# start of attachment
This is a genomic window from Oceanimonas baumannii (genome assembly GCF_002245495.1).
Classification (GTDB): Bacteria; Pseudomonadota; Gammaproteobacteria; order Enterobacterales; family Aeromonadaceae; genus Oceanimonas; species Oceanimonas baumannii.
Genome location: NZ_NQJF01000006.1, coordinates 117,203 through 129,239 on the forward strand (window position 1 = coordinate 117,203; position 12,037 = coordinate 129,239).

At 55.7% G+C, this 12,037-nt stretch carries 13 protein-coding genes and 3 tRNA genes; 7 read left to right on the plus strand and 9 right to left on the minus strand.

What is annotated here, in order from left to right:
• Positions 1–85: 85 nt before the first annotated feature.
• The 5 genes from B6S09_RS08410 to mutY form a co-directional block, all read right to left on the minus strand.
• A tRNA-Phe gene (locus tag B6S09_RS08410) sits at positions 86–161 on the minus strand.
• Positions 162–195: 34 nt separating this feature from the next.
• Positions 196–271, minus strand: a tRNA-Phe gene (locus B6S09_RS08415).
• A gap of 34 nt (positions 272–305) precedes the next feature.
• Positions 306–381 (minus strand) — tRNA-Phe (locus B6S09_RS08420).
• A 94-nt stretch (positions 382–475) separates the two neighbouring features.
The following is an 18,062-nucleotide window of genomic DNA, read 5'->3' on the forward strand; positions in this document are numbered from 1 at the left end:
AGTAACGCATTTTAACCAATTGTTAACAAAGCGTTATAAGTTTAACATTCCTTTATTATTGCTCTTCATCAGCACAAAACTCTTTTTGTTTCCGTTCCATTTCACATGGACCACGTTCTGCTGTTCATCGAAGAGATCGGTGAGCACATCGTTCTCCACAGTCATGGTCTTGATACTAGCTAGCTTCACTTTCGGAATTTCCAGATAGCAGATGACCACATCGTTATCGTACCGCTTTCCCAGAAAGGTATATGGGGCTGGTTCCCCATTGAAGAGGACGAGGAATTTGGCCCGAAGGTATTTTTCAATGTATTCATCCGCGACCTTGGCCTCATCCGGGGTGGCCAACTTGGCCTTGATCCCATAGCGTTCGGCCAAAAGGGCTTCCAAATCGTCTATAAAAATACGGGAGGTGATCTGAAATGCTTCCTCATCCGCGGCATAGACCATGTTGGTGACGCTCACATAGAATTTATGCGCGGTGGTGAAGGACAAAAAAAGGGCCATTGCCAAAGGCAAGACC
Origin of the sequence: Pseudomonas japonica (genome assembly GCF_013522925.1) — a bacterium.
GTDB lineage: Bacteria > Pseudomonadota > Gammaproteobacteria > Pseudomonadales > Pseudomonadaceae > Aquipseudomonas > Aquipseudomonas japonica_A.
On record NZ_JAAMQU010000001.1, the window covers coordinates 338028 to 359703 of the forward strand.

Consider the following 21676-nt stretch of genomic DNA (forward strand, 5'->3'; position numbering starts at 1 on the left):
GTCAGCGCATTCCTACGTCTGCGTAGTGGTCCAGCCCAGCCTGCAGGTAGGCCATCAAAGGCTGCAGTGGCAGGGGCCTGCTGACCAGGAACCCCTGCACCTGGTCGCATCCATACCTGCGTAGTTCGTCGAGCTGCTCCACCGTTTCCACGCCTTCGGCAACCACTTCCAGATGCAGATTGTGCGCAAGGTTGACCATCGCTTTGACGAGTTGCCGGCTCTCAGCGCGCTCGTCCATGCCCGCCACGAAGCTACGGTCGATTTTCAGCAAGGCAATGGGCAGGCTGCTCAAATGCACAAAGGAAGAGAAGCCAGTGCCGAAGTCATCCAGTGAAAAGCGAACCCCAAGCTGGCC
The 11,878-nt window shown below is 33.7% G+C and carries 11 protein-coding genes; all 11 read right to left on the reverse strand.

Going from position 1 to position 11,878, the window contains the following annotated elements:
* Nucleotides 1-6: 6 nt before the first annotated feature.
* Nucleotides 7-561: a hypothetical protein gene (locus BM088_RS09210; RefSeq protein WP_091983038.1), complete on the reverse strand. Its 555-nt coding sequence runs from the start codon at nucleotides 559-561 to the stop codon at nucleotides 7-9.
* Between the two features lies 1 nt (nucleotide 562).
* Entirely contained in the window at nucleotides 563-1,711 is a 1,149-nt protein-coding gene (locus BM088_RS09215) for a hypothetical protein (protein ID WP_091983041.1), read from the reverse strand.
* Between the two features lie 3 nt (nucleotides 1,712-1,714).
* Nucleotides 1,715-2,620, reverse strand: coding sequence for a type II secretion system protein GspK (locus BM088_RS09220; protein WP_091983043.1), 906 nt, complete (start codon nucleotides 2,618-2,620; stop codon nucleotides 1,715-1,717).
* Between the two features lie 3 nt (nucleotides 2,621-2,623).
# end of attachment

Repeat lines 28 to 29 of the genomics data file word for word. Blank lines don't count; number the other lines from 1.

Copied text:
* Nucleotides 1,715-2,620, reverse strand: coding sequence for a type II secretion system protein GspK (locus BM088_RS09220; protein WP_091983043.1), 906 nt, complete (start codon nucleotides 2,618-2,620; stop codon nucleotides 1,715-1,717).
* Between the two features lie 3 nt (nucleotides 2,621-2,623).